How best to render a tricky Spanish word or expression in English or one from some language in Spanish.

learn more… | top users | synonyms (1)

7
votes
3answers
186 views

Translating “actually” (as in a change of mind)

There are many times I run into conversations like this: Waitress: Would you like some water? Me: No thanks. She walks away for a second, then comes back Me: Actually, could I get a ...
7
votes
5answers
203 views

hover/survoler/sobrevolar? cuál sería la mejor traducción?

Otra vez en el contexto IT, cuando uno pasa el cursor del ratón sobre un elemento de una página web por ejemplo, en inglés se dice "hover" y en francés "survoler". Existe el verbo "sobrevolar" en ...
7
votes
3answers
970 views

Spanish for “douche”?

Is there a Spanish equivalent for "douche", as in the insult? I've search and found several results which, while being correct, either are too regional or lack the force of the English insult.
7
votes
3answers
429 views

Idiomatic translation of “Dame tu luz”?

In the song Pequeño Amor by the Chiquitas, there is the following chorus: Pequeño amor, por siempre tú pequeño amor, dame tu luz The song is a duet, and the above is sung by members of the ...
7
votes
1answer
276 views

Is Portapapeles the correct translation for Clipboard?

In technical terms, what is the correct way to refer to a computer's Clipboard in Spanish? The automated translators say it's "Portapapeles"
7
votes
4answers
307 views

Translating “I hear (that)…”

How do you translate the phrase "I hear (that)..." as in: I hear that you just got back from your vacation. I hear that it rained all last week in Seattle. I hear you got an A on your history final. ...
7
votes
2answers
284 views

¿Qué significa “la tercera edad”?

Una amiga me dijo: Estoy a cargo de mamá que es una señora de la tercera edad. ¿Qué significa "la tercera edad"?
7
votes
1answer
373 views

Why is “Santiago” the equivalent of “James”?

Most Spanish names are quite similar to the equivalent in English, such as: Juan = John Pedro = Peter Maria = Mary etc. But what's up with: Santiago = James ? What's the connection? How do the ...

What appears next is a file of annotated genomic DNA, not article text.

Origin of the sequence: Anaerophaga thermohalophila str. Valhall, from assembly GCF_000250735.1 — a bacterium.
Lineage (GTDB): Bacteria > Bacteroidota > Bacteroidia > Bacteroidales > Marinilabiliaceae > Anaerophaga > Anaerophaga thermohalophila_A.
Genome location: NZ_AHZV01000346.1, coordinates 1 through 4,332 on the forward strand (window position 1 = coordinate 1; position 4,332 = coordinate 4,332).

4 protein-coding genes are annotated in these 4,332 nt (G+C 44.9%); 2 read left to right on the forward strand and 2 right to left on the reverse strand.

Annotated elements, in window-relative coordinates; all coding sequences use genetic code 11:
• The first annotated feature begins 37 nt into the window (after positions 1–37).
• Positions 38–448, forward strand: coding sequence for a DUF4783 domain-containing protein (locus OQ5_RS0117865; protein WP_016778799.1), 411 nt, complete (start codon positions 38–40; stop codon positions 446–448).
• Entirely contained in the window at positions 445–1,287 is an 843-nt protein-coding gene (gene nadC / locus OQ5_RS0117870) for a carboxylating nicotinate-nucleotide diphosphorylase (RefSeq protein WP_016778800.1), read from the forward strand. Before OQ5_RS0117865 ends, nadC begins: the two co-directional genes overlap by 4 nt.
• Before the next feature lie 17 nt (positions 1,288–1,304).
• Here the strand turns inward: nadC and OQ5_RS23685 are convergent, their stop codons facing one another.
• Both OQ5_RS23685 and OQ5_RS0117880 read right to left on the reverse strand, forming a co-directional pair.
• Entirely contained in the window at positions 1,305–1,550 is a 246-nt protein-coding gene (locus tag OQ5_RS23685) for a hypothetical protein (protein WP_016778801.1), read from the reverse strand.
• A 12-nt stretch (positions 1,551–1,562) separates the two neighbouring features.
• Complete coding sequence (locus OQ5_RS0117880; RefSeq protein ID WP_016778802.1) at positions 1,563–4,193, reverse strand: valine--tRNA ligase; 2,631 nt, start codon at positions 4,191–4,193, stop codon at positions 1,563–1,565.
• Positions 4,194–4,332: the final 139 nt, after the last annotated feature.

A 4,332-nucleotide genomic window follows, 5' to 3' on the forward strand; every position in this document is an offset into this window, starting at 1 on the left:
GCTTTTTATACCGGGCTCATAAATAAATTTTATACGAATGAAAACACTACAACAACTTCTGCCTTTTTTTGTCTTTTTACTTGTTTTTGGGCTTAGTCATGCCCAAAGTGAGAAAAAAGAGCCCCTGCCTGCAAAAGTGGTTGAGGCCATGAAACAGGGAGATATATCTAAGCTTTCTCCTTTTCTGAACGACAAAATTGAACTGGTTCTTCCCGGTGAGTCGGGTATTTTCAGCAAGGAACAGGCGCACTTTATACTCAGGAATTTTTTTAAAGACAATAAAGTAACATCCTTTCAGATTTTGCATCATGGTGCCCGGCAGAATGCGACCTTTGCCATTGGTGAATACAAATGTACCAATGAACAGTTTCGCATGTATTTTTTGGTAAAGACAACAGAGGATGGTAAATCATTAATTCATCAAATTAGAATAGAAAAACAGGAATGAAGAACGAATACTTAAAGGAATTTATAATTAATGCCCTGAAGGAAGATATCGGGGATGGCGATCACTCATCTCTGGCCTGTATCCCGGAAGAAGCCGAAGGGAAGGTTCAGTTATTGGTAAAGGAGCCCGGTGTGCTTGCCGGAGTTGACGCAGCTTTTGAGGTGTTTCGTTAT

7
votes
1answer
2k views

¿Cómo empezar una carta de manera formal/oficial?

Tengo que escribir una carta formal y quiero escribir de la misma manera y con el mismo respeto que en inglés (dear sir, dear madam), son dos personas que no son parientes pero quiero ser cortés con ...
7
votes
1answer
430 views

¿Existe un equivalente en español para “foo”, “bar”, “baz”?

En programación es usual encontrar los términos foobar, foo, bar, baz y qux como variables metasintácticas (placeholders, en inglés) que sirven para referirse a variables, funciones o a comandos cuyo ...
7
votes
3answers
5k views

Understanding ya vs. todavía vs. aún

English speakers learning Spanish have a hard time understanding the similarities and differences between ya, todavía, and aún (or aun). They don't perfectly match up with the similar English words ...
7
votes
1answer
2k views

¿Qué significa “cdta” en una receta?

En esta receta, se dice: 1 cdta. de polvo de hornear 1 cdta. de esencia de vainilla Google traduce "1 cdta" como "tsp" (teaspoon) y también como "tbsp" (tablespoon). ¿Cuál es la correcta? ¿Y ...
7
votes
3answers
280 views

¿Cómo pedir la opinión de alguien?

¿Cómo se pide la opinión de alguien sobre un tema o actividad? Por ejemplo, en ingles se dice: What do you think about __________?
7
votes
2answers
209 views

Is “remover” a good translation for “to remove”?

In the Internet I've often come across to internationalized websites where they have things like: Remove file / Remover archivo I always thought this translation may be done by someone who is ...
7
votes
1answer
346 views

“Ser” and “Estar”: Spanish vs. Portuguese

The English verb to be typically translates to either ser or estar in both Spanish and Portuguese. Is there any instance in which the ser /estar distinction is different between Spanish and ...
7
votes
1answer
1k views

¿Cuál es la diferencia entre honor y honra?

Hace poco me di cuenta de que existen dos palabras en español que equivalen a la palabra "honor" en inglés: honor y honra. ¿Cuál es la diferencia entre estas dos palabras? ¿Cuál es más común?
7
votes
4answers
155 views

Is there a translation for “He thumbed his nose at them”?

In English if you "thumb your nose at someone" you are ignoring their authority.. Is there an expression in Spanish that conveys that same sort of disrespect? Edit: adding example. Many ...